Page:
Temperature sender (Airtex 1H8) $5.34 from Rock Auto

Distributor cap (Airtex 1A7) $4.14 from Rock Auto

Distributor rotor (Airtex 1A8) $1.06 from Rock Auto

Spark plug wire set (Standard Motor Products 26889) $13.02 from Rock Auto

Serpentine belt (Dayco 5060955DR), $11.39 from Amazon

Transmission filter kit (Pioneer 745031) $12.60 from Amazon

Oxygen sensor (Denso 234-1001) $13.51 from Amazon


Serpentine belt (Gates K081264) $30.57 from Amazon

Ram codes

I took the IPM (integrated power module, aka the fuse box) apart, cleaned all its connections, re-electrical taped everything, and put it all back together. No change in weird electrical behavior.

But I was able to pull codes using Torque. I got:


Torque lists this as: Powertrain – powertrain induced chassis pitch output circuit

but the Chrysler-specific description for this code is “J1850 Communication Bus.”



Torque lists this as: Powertrain ( 1) ECM/PCM power input signal intermittent

This is an industry-wide description and the manufacturer doesn’t matter.

So the ECM confirms that there’s a problem with the bus communication. I’m guessing that’s the symptom, rather than the cause — the cause is that the ECM or PCM isn’t getting reliable power.

Here’s some info about P2509:


Continuous – Key on or Key off.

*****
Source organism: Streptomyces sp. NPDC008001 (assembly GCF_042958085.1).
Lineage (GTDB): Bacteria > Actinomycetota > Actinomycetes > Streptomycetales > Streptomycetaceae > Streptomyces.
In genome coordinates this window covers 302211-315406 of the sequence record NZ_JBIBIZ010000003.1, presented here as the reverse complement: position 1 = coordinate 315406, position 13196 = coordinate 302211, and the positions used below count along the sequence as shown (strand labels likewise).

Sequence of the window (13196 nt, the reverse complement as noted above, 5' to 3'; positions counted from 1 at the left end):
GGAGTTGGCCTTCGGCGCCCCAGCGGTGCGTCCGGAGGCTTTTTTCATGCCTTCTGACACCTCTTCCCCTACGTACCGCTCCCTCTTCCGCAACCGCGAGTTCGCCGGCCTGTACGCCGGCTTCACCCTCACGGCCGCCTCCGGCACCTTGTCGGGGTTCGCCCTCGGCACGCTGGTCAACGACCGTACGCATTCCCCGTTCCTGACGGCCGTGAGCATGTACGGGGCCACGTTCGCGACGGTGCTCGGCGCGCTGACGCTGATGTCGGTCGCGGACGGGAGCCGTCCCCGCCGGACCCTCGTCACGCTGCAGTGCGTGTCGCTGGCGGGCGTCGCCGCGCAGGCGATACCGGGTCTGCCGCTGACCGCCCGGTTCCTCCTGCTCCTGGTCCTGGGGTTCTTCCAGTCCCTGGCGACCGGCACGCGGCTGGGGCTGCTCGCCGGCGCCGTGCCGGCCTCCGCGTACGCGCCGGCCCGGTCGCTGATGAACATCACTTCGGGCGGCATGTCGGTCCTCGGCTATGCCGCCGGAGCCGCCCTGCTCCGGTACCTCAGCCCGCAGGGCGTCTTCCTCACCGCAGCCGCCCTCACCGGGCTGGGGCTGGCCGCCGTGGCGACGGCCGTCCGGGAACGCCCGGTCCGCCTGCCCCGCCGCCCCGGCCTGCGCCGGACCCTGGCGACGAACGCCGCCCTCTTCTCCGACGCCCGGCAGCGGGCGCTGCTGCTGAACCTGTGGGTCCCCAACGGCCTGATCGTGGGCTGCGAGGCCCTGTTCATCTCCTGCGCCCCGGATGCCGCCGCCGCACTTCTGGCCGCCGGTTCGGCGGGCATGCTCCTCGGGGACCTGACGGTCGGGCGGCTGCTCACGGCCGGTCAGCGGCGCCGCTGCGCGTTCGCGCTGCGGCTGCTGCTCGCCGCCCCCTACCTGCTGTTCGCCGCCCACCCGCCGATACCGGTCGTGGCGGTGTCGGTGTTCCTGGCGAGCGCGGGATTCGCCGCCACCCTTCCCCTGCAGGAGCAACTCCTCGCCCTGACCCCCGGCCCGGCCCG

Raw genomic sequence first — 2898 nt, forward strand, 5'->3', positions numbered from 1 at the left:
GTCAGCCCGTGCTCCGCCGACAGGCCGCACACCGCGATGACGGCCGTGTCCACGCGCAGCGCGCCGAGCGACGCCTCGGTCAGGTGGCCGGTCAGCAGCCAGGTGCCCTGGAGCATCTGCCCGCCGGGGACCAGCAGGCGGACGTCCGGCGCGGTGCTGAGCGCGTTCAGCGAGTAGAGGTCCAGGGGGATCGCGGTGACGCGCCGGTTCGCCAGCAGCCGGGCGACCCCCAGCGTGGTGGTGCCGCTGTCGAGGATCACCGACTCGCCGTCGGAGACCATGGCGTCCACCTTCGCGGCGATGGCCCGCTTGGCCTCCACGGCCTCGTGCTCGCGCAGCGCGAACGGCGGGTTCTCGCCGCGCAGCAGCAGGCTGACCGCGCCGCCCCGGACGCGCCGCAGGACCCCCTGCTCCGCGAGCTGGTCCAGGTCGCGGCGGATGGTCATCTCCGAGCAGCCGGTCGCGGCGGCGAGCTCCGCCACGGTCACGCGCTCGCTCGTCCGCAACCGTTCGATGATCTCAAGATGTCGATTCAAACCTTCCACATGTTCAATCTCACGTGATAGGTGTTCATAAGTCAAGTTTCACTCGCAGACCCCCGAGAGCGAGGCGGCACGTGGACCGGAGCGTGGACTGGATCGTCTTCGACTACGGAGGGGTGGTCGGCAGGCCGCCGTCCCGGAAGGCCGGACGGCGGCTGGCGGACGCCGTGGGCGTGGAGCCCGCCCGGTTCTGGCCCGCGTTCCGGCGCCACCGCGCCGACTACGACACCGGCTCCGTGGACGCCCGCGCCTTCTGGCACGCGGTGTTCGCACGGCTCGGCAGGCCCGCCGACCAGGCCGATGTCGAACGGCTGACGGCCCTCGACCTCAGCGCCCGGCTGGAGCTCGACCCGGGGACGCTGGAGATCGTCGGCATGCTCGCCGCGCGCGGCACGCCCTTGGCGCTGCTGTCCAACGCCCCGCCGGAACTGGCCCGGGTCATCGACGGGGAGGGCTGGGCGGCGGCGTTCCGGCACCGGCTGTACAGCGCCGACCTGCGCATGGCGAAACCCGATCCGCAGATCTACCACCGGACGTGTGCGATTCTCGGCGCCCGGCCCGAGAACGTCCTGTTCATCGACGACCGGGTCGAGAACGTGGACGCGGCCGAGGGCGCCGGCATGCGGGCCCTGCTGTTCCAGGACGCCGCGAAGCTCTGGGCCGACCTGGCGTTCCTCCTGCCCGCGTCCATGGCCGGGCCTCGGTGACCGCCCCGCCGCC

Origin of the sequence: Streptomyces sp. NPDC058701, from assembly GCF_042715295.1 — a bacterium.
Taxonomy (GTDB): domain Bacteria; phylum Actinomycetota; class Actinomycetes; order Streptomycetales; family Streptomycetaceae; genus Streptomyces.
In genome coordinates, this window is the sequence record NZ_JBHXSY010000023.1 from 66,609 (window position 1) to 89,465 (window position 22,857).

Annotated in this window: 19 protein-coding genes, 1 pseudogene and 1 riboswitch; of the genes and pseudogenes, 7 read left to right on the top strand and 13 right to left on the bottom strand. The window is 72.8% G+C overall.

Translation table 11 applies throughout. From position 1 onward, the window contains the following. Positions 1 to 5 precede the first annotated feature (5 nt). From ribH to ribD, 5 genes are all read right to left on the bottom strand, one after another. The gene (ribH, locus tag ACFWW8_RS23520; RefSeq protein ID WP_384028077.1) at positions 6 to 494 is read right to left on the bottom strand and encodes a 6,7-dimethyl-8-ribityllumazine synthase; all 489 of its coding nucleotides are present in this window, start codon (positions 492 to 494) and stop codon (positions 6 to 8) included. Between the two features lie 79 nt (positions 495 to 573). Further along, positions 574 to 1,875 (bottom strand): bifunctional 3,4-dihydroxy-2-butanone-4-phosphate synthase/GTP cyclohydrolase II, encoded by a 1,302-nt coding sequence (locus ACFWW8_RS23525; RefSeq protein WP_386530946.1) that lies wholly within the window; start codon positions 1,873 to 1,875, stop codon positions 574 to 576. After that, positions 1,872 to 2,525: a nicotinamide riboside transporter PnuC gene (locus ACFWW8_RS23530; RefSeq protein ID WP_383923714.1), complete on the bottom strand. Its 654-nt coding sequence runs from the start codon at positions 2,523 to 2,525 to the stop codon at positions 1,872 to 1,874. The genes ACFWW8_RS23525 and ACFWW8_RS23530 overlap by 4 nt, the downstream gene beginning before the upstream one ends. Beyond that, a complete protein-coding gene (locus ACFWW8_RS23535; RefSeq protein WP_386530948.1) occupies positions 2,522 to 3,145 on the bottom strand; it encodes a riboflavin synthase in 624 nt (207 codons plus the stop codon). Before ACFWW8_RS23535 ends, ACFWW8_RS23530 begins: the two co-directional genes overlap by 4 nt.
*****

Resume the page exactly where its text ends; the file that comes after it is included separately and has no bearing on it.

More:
Loss of voltage detected at the ECM for a calibrated amount of time.


* Poor connections at the batteries
* Low battery voltage
* Open fused B+ To ECM
* Open ground circuit
* Battery + shorted to other circuits
* Return circuit shorted
* Battery + shorted to ground
* Intermittent condition


And this is certainly interesting:

more p2509

Case Number K24612402
Vehicle Issue MIL. P2509. The engine may stumble or stall out.;12 volt power (unswitched) and the ground circuits to the ECM are good. Batteries and charging system operation are good. If applicable (2006 and 2007 MY trucks), the ECM has already been updated per TSB 18-001-07.
System or Component Die out / Stall,Hesitation / Sag / Stumble;DTC / Error Message;ECM
Recommendation If the problem can be duplicated, disconnect the fan clutch 6-way connector and check if the concern still occurs. If the problem no longer occurs, replace the fan clutch assembly.


And …
Case Number K13878564
Vehicle Issue Engine Stalls Out. ‘NO BUS’ Message Is Displayed. P1652.;Power and ground connections to the Cummins ECM are good. P1652 and P2509 are set.
System or Component Die out / Stall;DTC / Error Message;Electronic Control Module,ECM;Yes – Intermittent,Yes – Continuously
Recommendation Inspect the wiring harness near the C108 (14 pin) connector. This connector should be at the back of the engine, near the transmission bell housing.


The combination of both P1652 and P2509, and the fact that they’re both correlated with that wiring harness near the transmission bellhousing, makes me think I really need to have a look at that. I also need to take a closer look at the radio harness to make sure it’s not grounding out at all.

More thoughts on K2500 fuel economy